Finite Capacity Scheduling Instruments

Calculating and working with earliest material availability

The VAPS takes into account the earliest material availability date = EMAD

Material availability: Fundamentals

As of now, we calculate the material availability per production order, meaning on production order level, not on routing line/operation level:
• We calculate a value that we call EMAD
• EMAD = earliest material availability date

Basics of the EMAD calculation

  • We create a unique list of component demand
    • Day by day
    • We take into account
      • Demand from production orders
      • Demand from sales orders
      • Demand from transfer lines
      • Demand from job planning lines
      • Demand from service lines
      • Demand from assembly orders
  • Then we create a unique list of component supply
    • Day by day
    • We take into account
      • Supply on inventory
      • Supply from purchase orders
      • Supply from production orders
      • etc.
  • Then we allocate component supply to component demand

How we allocate

  • First we remove any reservations, because reserved components will never get allocated
  • Then, day by day, we allocate an available component to a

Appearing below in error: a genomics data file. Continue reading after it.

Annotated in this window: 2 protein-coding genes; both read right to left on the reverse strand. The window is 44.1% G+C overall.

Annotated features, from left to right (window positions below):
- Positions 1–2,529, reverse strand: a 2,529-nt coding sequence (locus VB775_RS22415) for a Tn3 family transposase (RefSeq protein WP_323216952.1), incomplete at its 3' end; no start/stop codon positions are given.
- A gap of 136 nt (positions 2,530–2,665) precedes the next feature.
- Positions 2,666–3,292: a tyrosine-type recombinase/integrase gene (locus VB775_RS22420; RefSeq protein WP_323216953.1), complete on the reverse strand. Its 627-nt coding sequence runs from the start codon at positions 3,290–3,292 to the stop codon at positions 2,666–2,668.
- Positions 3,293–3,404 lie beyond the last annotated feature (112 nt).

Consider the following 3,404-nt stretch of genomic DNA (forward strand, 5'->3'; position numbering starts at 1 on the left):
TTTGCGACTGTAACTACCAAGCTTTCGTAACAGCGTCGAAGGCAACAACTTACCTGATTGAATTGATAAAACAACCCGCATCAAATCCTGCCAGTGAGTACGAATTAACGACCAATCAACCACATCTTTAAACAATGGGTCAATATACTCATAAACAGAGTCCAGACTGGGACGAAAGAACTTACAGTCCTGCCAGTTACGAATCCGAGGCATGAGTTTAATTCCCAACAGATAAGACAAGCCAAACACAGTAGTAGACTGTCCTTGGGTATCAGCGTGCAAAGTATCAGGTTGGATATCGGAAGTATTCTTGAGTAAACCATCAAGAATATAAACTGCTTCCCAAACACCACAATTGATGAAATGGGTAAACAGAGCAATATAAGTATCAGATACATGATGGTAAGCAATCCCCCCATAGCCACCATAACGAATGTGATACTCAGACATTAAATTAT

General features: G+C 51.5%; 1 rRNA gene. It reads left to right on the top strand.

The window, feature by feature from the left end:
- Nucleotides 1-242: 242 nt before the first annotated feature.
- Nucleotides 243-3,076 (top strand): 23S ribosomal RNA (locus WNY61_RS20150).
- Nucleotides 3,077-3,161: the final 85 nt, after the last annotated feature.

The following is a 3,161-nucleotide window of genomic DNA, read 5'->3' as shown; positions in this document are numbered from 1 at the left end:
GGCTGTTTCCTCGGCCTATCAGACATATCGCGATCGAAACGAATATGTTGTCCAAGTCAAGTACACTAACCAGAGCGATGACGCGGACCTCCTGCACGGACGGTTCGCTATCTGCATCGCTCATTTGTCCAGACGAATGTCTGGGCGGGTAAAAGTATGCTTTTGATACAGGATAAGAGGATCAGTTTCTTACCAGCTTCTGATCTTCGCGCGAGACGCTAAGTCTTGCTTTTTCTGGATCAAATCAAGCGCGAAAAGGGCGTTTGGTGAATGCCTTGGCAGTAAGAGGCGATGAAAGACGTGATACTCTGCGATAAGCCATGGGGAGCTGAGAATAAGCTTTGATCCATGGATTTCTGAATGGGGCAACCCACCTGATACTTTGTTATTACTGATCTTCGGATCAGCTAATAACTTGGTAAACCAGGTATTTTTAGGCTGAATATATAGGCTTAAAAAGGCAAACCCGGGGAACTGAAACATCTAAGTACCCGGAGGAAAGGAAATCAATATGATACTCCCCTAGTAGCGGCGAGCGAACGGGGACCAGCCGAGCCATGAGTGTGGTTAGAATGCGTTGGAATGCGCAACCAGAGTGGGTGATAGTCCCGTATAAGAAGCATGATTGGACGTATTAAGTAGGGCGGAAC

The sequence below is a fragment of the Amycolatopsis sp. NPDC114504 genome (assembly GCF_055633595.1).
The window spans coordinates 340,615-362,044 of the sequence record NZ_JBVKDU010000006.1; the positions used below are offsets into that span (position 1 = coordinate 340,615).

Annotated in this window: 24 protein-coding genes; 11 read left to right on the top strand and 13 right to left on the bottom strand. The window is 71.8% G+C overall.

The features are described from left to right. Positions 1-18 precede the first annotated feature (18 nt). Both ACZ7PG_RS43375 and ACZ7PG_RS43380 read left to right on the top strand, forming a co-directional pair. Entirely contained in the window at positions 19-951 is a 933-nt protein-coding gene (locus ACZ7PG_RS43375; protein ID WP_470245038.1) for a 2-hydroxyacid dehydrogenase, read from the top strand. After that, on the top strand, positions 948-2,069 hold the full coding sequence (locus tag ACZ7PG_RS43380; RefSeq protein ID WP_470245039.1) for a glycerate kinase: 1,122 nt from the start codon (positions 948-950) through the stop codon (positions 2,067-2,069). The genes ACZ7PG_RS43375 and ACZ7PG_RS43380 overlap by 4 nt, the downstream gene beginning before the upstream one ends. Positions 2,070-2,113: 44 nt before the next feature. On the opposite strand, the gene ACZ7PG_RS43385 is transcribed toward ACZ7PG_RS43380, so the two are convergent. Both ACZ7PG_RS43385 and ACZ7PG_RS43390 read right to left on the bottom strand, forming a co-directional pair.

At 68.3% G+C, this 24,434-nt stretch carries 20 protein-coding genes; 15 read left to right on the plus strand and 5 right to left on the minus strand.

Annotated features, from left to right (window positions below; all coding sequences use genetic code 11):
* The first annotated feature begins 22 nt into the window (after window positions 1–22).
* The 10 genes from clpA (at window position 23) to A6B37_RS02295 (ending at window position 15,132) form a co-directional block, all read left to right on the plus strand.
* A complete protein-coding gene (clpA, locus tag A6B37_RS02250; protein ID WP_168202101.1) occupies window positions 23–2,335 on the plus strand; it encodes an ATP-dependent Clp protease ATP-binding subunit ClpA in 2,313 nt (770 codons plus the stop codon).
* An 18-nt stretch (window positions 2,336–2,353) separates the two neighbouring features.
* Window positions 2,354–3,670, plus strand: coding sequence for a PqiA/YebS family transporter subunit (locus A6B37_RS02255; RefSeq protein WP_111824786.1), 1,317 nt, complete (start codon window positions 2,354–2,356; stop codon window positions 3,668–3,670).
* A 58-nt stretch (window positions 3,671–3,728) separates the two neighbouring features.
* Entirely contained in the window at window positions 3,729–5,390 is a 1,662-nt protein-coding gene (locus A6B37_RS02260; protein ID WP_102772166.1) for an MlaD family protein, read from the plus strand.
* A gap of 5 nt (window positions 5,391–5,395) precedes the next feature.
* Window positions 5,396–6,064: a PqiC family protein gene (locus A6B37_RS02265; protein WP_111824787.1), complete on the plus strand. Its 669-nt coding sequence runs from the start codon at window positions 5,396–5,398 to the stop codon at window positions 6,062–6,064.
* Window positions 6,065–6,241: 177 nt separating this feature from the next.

component demand
  • You can define the priority which demand to supply first
    Example: sales orders first, then production orders, then transfer orders

  • If there is enough component supply on a certain day, we allocate that supply to the component line, and have an earliest material availability date for that component.

Setting the EMAD

  • A production order typically requires multiple components
  • If all components are available in the look ahead window timeframe,
    each component line gets an EMAD
  • We take the latest EMAD of all component lines as the EMAD for the
    production order. Example:
    • Production order 1
      • Component 1 – EMAD = December 1
      • Component 2 – EMAD = November 20 
      • Component 3 – EMAD = December 4
    • EMAD for production order 1 = December 4